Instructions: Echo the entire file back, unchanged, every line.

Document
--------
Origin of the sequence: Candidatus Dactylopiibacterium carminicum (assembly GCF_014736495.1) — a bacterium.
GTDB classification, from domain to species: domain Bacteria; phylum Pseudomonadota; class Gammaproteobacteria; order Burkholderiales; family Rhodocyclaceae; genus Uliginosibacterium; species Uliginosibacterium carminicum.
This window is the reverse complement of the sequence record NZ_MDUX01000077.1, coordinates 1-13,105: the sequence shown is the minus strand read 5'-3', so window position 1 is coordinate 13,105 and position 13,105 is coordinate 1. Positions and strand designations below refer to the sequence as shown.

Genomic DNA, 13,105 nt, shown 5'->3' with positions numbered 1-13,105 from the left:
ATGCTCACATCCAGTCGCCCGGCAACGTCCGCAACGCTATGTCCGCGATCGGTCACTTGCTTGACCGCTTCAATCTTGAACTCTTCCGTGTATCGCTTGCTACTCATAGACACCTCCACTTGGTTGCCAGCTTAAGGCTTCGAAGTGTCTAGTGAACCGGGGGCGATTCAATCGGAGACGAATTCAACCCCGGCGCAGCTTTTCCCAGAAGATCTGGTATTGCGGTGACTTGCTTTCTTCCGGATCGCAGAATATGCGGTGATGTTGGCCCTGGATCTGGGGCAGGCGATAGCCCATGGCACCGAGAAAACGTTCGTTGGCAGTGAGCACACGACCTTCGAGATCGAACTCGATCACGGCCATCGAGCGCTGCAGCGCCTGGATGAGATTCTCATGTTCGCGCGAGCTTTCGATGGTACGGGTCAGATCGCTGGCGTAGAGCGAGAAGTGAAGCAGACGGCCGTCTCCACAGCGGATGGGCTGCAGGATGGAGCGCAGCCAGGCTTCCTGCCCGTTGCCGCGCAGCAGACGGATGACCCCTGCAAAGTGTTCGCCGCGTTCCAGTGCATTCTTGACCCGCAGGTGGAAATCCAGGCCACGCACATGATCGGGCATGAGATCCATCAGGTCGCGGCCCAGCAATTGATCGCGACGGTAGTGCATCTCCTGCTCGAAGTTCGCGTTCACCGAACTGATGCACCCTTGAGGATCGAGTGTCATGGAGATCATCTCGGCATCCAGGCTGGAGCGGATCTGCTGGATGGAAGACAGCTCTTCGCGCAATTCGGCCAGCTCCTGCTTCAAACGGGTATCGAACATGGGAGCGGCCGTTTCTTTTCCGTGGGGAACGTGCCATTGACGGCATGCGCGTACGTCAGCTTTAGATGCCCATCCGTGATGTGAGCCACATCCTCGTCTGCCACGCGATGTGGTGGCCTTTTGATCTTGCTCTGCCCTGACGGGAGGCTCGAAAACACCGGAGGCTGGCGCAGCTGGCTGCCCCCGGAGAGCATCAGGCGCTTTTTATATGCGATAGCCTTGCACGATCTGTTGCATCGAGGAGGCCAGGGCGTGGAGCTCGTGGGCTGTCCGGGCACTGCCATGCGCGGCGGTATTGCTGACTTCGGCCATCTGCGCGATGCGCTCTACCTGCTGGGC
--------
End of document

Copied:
Origin of the sequence: Candidatus Dactylopiibacterium carminicum (assembly GCF_014736495.1) — a bacterium.
GTDB classification, from domain to species: domain Bacteria; phylum Pseudomonadota; class Gammaproteobacteria; order Burkholderiales; family Rhodocyclaceae; genus Uliginosibacterium; species Uliginosibacterium carminicum.
This window is the reverse complement of the sequence record NZ_MDUX01000077.1, coordinates 1-13,105: the sequence shown is the minus strand read 5'-3', so window position 1 is coordinate 13,105 and position 13,105 is coordinate 1. Positions and strand designations below refer to the sequence as shown.

Genomic DNA, 13,105 nt, shown 5'->3' with positions numbered 1-13,105 from the left:
ATGCTCACATCCAGTCGCCCGGCAACGTCCGCAACGCTATGTCCGCGATCGGTCACTTGCTTGACCGCTTCAATCTTGAACTCTTCCGTGTATCGCTTGCTACTCATAGACACCTCCACTTGGTTGCCAGCTTAAGGCTTCGAAGTGTCTAGTGAACCGGGGGCGATTCAATCGGAGACGAATTCAACCCCGGCGCAGCTTTTCCCAGAAGATCTGGTATTGCGGTGACTTGCTTTCTTCCGGATCGCAGAATATGCGGTGATGTTGGCCCTGGATCTGGGGCAGGCGATAGCCCATGGCACCGAGAAAACGTTCGTTGGCAGTGAGCACACGACCTTCGAGATCGAACTCGATCACGGCCATCGAGCGCTGCAGCGCCTGGATGAGATTCTCATGTTCGCGCGAGCTTTCGATGGTACGGGTCAGATCGCTGGCGTAGAGCGAGAAGTGAAGCAGACGGCCGTCTCCACAGCGGATGGGCTGCAGGATGGAGCGCAGCCAGGCTTCCTGCCCGTTGCCGCGCAGCAGACGGATGACCCCTGCAAAGTGTTCGCCGCGTTCCAGTGCATTCTTGACCCGCAGGTGGAAATCCAGGCCACGCACATGATCGGGCATGAGATCCATCAGGTCGCGGCCCAGCAATTGATCGCGACGGTAGTGCATCTCCTGCTCGAAGTTCGCGTTCACCGAACTGATGCACCCTTGAGGATCGAGTGTCATGGAGATCATCTCGGCATCCAGGCTGGAGCGGATCTGCTGGATGGAAGACAGCTCTTCGCGCAATTCGGCCAGCTCCTGCTTCAAACGGGTATCGAACATGGGAGCGGCCGTTTCTTTTCCGTGGGGAACGTGCCATTGACGGCATGCGCGTACGTCAGCTTTAGATGCCCATCCGTGATGTGAGCCACATCCTCGTCTGCCACGCGATGTGGTGGCCTTTTGATCTTGCTCTGCCCTGACGGGAGGCTCGAAAACACCGGAGGCTGGCGCAGCTGGCTGCCCCCGGAGAGCATCAGGCGCTTTTTATATGCGATAGCCTTGCACGATCTGTTGCATCGAGGAGGCCAGGGCGTGGAGCTCGTGGGCTGTCCGGGCACTGCCATGCGCGGCGGTATTGCTGACTTCGGCCATCTGCGCGATGCGCTCTACCTGCTGGGC